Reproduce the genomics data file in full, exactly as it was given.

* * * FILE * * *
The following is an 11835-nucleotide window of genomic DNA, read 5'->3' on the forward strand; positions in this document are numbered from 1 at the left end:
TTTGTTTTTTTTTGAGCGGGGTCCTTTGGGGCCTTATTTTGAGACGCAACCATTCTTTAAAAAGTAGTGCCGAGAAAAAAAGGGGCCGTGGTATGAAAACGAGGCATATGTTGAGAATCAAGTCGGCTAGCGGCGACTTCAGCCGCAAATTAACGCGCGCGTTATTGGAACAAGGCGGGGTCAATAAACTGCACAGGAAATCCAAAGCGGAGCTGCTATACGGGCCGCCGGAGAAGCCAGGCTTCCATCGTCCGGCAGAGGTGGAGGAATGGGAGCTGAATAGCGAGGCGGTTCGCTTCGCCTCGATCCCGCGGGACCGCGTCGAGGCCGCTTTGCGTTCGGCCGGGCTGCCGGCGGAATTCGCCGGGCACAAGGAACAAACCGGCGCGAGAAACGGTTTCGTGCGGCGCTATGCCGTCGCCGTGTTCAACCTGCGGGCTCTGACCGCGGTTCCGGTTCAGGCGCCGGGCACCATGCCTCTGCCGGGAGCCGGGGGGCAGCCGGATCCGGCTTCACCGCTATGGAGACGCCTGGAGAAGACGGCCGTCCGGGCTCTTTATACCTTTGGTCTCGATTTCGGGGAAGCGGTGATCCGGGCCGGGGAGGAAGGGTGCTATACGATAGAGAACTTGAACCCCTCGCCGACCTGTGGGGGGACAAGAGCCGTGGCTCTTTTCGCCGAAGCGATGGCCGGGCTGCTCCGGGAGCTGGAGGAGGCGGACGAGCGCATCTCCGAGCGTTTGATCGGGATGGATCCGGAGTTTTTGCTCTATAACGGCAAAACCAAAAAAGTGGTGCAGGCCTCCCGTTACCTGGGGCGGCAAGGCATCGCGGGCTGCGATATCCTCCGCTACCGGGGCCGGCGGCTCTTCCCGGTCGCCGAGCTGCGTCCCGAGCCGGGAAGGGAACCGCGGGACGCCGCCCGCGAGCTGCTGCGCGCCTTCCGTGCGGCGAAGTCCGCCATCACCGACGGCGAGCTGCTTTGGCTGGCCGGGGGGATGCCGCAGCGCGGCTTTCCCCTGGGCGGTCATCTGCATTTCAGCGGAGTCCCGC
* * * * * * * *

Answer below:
The following is an 11835-nucleotide window of genomic DNA, read 5'->3' on the forward strand; positions in this document are numbered from 1 at the left end:
TTTGTTTTTTTTTGAGCGGGGTCCTTTGGGGCCTTATTTTGAGACGCAACCATTCTTTAAAAAGTAGTGCCGAGAAAAAAAGGGGCCGTGGTATGAAAACGAGGCATATGTTGAGAATCAAGTCGGCTAGCGGCGACTTCAGCCGCAAATTAACGCGCGCGTTATTGGAACAAGGCGGGGTCAATAAACTGCACAGGAAATCCAAAGCGGAGCTGCTATACGGGCCGCCGGAGAAGCCAGGCTTCCATCGTCCGGCAGAGGTGGAGGAATGGGAGCTGAATAGCGAGGCGGTTCGCTTCGCCTCGATCCCGCGGGACCGCGTCGAGGCCGCTTTGCGTTCGGCCGGGCTGCCGGCGGAATTCGCCGGGCACAAGGAACAAACCGGCGCGAGAAACGGTTTCGTGCGGCGCTATGCCGTCGCCGTGTTCAACCTGCGGGCTCTGACCGCGGTTCCGGTTCAGGCGCCGGGCACCATGCCTCTGCCGGGAGCCGGGGGGCAGCCGGATCCGGCTTCACCGCTATGGAGACGCCTGGAGAAGACGGCCGTCCGGGCTCTTTATACCTTTGGTCTCGATTTCGGGGAAGCGGTGATCCGGGCCGGGGAGGAAGGGTGCTATACGATAGAGAACTTGAACCCCTCGCCGACCTGTGGGGGGACAAGAGCCGTGGCTCTTTTCGCCGAAGCGATGGCCGGGCTGCTCCGGGAGCTGGAGGAGGCGGACGAGCGCATCTCCGAGCGTTTGATCGGGATGGATCCGGAGTTTTTGCTCTATAACGGCAAAACCAAAAAAGTGGTGCAGGCCTCCCGTTACCTGGGGCGGCAAGGCATCGCGGGCTGCGATATCCTCCGCTACCGGGGCCGGCGGCTCTTCCCGGTCGCCGAGCTGCGTCCCGAGCCGGGAAGGGAACCGCGGGACGCCGCCCGCGAGCTGCTGCGCGCCTTCCGTGCGGCGAAGTCCGCCATCACCGACGGCGAGCTGCTTTGGCTGGCCGGGGGGATGCCGCAGCGCGGCTTTCCCCTGGGCGGTCATCTGCATTTCAGCGGAGTCCCGC